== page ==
Sunday, May 14, 2017

King Arthur: Legend of the Sword

King Arthur: Legend of the Sword (4/5)

When the first montage hit, I knew Guy Ritchie’s King Arthur film was going to be exactly what I wanted out of a Guy Ritchie King Arthur film. After witnessing the death of his parents, a young Arthur floats down a river, Moses-like, until he’s taken in by a brothel. In quick successive cuts and sped up shots, we see Arthur repeatedly getting the crap kicked out of him, train, get the crap kicked out of him again, train some more, and then start kicking the crap out of others. This wordless couple of minutes doubles as both training montage and character development--this version of Arthur is a rock hardened by the pressures of living in the lowest dregs of society. It also showcases some great visual storytelling that’s becoming increasingly rare in modern blockbuster films that are so often bogged down by exposition.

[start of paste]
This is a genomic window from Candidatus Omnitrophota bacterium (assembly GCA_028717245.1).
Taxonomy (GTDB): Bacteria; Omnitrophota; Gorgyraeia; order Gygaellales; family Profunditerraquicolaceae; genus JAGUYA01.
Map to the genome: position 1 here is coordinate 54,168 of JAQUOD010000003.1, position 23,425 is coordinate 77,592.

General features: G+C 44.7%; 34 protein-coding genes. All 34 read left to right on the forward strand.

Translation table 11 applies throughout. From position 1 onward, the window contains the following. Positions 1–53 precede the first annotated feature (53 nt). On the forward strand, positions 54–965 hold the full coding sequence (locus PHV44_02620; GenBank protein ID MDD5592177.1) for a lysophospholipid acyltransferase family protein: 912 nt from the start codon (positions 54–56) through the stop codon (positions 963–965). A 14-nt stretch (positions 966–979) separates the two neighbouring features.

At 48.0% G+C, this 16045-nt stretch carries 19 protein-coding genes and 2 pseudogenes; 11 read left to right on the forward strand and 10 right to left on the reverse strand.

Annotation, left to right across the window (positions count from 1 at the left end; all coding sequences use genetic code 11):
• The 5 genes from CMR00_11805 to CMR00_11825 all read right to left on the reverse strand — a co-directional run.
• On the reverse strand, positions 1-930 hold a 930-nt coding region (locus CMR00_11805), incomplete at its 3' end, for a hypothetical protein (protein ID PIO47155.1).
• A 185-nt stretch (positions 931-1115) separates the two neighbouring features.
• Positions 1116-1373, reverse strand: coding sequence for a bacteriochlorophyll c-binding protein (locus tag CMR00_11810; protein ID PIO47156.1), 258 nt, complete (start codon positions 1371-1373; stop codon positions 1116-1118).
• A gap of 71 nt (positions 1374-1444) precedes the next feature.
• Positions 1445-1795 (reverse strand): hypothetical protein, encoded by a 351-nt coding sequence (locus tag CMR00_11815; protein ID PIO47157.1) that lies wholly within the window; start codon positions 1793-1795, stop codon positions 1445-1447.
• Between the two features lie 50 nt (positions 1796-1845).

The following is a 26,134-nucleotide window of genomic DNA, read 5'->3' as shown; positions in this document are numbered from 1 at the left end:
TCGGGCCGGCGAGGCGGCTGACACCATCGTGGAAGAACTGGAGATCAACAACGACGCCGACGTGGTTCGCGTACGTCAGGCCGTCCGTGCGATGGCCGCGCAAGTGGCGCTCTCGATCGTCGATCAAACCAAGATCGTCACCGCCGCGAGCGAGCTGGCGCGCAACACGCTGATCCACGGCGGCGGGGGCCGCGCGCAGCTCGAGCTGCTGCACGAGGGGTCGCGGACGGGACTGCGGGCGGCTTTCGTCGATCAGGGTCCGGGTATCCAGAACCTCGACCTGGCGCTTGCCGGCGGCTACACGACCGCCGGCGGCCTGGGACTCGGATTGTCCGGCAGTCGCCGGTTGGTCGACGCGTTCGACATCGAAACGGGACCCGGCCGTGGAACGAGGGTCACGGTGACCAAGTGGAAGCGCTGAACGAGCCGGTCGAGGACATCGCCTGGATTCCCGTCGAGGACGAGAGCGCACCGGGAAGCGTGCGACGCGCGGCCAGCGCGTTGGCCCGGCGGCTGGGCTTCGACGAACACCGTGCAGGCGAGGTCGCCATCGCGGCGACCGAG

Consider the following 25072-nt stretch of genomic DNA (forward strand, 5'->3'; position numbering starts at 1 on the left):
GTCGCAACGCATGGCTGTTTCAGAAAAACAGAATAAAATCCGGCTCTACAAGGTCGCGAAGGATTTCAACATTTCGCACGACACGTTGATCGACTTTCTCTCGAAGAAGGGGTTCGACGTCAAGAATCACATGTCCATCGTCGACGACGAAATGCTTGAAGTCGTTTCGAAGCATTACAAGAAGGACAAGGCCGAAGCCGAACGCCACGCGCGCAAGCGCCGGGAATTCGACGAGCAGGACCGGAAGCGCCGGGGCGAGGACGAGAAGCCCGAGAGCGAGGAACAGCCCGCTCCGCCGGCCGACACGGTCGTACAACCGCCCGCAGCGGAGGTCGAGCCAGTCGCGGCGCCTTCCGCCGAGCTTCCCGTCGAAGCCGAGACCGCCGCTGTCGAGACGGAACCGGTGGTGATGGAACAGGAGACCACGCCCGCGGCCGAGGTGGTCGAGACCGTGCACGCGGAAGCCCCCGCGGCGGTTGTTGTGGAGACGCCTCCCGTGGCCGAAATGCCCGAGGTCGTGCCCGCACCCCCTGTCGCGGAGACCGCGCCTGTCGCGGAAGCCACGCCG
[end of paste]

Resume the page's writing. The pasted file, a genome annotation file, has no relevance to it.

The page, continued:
Hollywood has a long tradition of trying and failing to bring King Arthur to the screen, from the leaden musical Camelot my parents forced me to watch as a kid to the “respectable” 90s version First Knight to the Clive Owen starring film that drained the tale of its myth and magic--you know, all the good parts. The most successful King Arthur films are without a doubt Monty Python’s irreverent take and John Boorman’s surreal Excalibur. On some level, Ritchie imbibed the lesson from these two successful adaptations: if you’re going to tackle an oft told tale like King Arthur, then you’ve got to make it weird.

And the movie opens weird, with Camelot under siege by elephants the size of mountains. An evil mage Mordred has come to claim the lands of Uther Pendragon, but he is defeated by the king. The danger isn’t over, however. Uther’s brother, Vortigern, (here played by Jude Law) stages a coup, killing Uther and his wife, but letting their son Arthur slip away. (Never trust a young Pope).